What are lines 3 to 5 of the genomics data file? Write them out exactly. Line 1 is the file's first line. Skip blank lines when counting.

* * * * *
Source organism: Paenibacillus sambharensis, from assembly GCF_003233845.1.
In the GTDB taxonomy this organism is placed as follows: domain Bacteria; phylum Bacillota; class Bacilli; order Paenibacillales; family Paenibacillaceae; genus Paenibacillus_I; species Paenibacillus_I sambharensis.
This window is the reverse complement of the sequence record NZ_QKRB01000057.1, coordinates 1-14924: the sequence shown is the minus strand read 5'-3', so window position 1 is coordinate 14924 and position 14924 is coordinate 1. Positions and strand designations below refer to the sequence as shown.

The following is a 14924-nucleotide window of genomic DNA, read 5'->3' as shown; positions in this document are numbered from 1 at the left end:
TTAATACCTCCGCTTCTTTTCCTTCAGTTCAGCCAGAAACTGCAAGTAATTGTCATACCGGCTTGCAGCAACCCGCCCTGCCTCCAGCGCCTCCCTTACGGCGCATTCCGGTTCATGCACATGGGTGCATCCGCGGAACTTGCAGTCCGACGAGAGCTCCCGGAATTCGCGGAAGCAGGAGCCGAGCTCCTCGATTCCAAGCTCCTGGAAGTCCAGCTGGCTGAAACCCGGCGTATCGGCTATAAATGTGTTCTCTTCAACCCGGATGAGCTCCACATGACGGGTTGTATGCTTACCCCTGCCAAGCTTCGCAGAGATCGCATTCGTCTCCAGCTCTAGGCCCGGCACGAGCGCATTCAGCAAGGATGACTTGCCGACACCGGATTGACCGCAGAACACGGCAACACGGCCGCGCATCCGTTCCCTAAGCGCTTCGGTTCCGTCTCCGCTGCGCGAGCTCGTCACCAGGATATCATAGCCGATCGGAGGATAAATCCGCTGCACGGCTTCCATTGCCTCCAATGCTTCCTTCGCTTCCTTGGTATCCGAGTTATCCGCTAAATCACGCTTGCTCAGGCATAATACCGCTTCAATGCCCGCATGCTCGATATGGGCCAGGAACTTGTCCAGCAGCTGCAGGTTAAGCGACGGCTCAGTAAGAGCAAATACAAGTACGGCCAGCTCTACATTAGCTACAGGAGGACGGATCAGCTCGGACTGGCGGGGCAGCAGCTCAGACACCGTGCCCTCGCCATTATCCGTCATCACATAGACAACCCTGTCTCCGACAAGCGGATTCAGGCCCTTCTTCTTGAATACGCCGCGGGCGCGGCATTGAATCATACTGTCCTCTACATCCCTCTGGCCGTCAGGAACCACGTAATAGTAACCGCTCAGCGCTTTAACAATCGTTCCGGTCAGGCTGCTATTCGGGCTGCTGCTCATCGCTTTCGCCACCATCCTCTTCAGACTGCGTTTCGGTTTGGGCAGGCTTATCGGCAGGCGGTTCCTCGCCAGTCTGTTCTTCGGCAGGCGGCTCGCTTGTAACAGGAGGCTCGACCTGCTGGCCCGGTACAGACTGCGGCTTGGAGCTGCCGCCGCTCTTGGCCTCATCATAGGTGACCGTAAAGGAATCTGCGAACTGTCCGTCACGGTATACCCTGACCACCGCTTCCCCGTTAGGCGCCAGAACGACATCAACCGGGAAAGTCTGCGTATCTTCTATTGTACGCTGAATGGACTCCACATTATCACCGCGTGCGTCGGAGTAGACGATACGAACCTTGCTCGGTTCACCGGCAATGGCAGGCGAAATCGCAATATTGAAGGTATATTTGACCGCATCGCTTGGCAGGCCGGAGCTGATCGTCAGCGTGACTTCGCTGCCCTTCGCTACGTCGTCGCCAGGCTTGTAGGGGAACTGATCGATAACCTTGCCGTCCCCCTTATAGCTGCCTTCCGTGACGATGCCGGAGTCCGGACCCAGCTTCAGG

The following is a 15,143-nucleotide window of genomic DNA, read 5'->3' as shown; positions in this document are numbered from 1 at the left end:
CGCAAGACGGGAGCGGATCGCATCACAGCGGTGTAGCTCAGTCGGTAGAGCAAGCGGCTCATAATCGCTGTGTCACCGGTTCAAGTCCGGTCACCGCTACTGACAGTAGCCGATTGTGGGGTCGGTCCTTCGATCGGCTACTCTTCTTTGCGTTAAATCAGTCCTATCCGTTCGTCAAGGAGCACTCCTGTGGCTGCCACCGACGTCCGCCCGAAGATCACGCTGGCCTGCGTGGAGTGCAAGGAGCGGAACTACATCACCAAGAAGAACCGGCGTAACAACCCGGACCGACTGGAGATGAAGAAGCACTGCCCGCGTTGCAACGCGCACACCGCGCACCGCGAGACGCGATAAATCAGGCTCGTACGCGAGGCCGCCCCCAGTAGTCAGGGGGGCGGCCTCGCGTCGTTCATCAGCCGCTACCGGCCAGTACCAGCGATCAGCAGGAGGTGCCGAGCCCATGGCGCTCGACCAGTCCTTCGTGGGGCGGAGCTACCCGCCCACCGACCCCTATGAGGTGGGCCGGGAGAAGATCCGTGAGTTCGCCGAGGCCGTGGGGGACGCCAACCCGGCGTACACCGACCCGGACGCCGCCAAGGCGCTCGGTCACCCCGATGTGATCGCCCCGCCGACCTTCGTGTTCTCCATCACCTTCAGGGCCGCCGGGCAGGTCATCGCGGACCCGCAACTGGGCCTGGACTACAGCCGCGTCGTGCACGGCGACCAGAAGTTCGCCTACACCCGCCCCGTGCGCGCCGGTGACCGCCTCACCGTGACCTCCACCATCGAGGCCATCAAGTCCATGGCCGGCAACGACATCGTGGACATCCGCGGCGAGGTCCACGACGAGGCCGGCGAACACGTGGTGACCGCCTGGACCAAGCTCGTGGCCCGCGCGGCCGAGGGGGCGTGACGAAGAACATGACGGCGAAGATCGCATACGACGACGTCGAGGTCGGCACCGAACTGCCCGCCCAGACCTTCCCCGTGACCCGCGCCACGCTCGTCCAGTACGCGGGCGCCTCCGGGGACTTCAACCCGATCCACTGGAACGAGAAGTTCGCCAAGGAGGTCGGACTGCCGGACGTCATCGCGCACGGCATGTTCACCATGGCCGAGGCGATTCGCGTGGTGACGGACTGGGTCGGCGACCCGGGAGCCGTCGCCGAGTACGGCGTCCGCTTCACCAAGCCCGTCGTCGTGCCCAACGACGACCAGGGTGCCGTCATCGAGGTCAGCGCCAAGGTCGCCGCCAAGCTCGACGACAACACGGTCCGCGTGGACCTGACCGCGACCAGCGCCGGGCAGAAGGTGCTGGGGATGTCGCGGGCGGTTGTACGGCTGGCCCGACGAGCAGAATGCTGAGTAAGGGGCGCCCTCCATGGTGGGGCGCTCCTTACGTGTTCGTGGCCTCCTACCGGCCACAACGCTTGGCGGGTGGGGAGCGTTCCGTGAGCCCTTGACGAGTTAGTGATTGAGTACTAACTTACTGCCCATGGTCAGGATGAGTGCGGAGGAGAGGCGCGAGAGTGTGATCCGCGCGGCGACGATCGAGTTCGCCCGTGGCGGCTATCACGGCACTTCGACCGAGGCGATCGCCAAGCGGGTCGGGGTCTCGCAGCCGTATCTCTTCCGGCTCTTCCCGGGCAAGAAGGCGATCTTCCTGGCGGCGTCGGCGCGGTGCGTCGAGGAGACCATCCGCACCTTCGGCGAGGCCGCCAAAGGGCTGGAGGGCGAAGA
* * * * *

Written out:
This window is the reverse complement of the sequence record NZ_QKRB01000057.1, coordinates 1-14924: the sequence shown is the minus strand read 5'-3', so window position 1 is coordinate 14924 and position 14924 is coordinate 1. Positions and strand designations below refer to the sequence as shown.

The following is a 14924-nucleotide window of genomic DNA, read 5'->3' as shown; positions in this document are numbered from 1 at the left end:
TTAATACCTCCGCTTCTTTTCCTTCAGTTCAGCCAGAAACTGCAAGTAATTGTCATACCGGCTTGCAGCAACCCGCCCTGCCTCCAGCGCCTCCCTTACGGCGCATTCCGGTTCATGCACATGGGTGCATCCGCGGAACTTGCAGTCCGACGAGAGCTCCCGGAATTCGCGGAAGCAGGAGCCGAGCTCCTCGATTCCAAGCTCCTGGAAGTCCAGCTGGCTGAAACCCGGCGTATCGGCTATAAATGTGTTCTCTTCAACCCGGATGAGCTCCACATGACGGGTTGTATGCTTACCCCTGCCAAGCTTCGCAGAGATCGCATTCGTCTCCAGCTCTAGGCCCGGCACGAGCGCATTCAGCAAGGATGACTTGCCGACACCGGATTGACCGCAGAACACGGCAACACGGCCGCGCATCCGTTCCCTAAGCGCTTCGGTTCCGTCTCCGCTGCGCGAGCTCGTCACCAGGATATCATAGCCGATCGGAGGATAAATCCGCTGCACGGCTTCCATTGCCTCCAATGCTTCCTTCGCTTCCTTGGTATCCGAGTTATCCGCTAAATCACGCTTGCTCAGGCATAATACCGCTTCAATGCCCGCATGCTCGATATGGGCCAGGAACTTGTCCAGCAGCTGCAGGTTAAGCGACGGCTCAGTAAGAGCAAATACAAGTACGGCCAGCTCTACATTAGCTACAGGAGGACGGATCAGCTCGGACTGGCGGGGCAGCAGCTCAGACACCGTGCCCTCGCCATTATCCGTCATCACATAGACAACCCTGTCTCCGACAAGCGGATTCAGGCCCTTCTTCTTGAATACGCCGCGGGCGCGGCATTGAATCATACTGTCCTCTACATCCCTCTGGCCGTCAGGAACCACGTAATAGTAACCGCTCAGCGCTTTAACAATCGTTCCGGTCAGGCTGCTATTCGGGCTGCTGCTCATCGCTTTCGCCACCATCCTCTTCAGACTGCGTTTCGGTTTGGGCAGGCTTATCGGCAGGCGGTTCCTCGCCAGTCTGTTCTTCGGCAGGCGGCTCGCTTGTAACAGGAGGCTCGACCTGCTGGCCCGGTACAGACTGCGGCTTGGAGCTGCCGCCGCTCTTGGCCTCATCATAGGTGACCGTAAAGGAATCTGCGAACTGTCCGTCACGGTATACCCTGACCACCGCTTCCCCGTTAGGCGCCAGAACGACATCAACCGGGAAAGTCTGCGTATCTTCTATTGTACGCTGAATGGACTCCACATTATCACCGCGTGCGTCGGAGTAGACGATACGAACCTTGCTCGGTTCACCGGCAATGGCAGGCGAAATCGCAATATTGAAGGTATATTTGACCGCATCGCTTGGCAGGCCGGAGCTGATCGTCAGCGTGACTTCGCTGCCCTTCGCTACGTCGTCGCCAGGCTTGTAGGGGAACTGATCGATAACCTTGCCGTCCCCCTTATAGCTGCCTTCCGTGACGATGCCGGAGTCCGGACCCAGCTTCAGG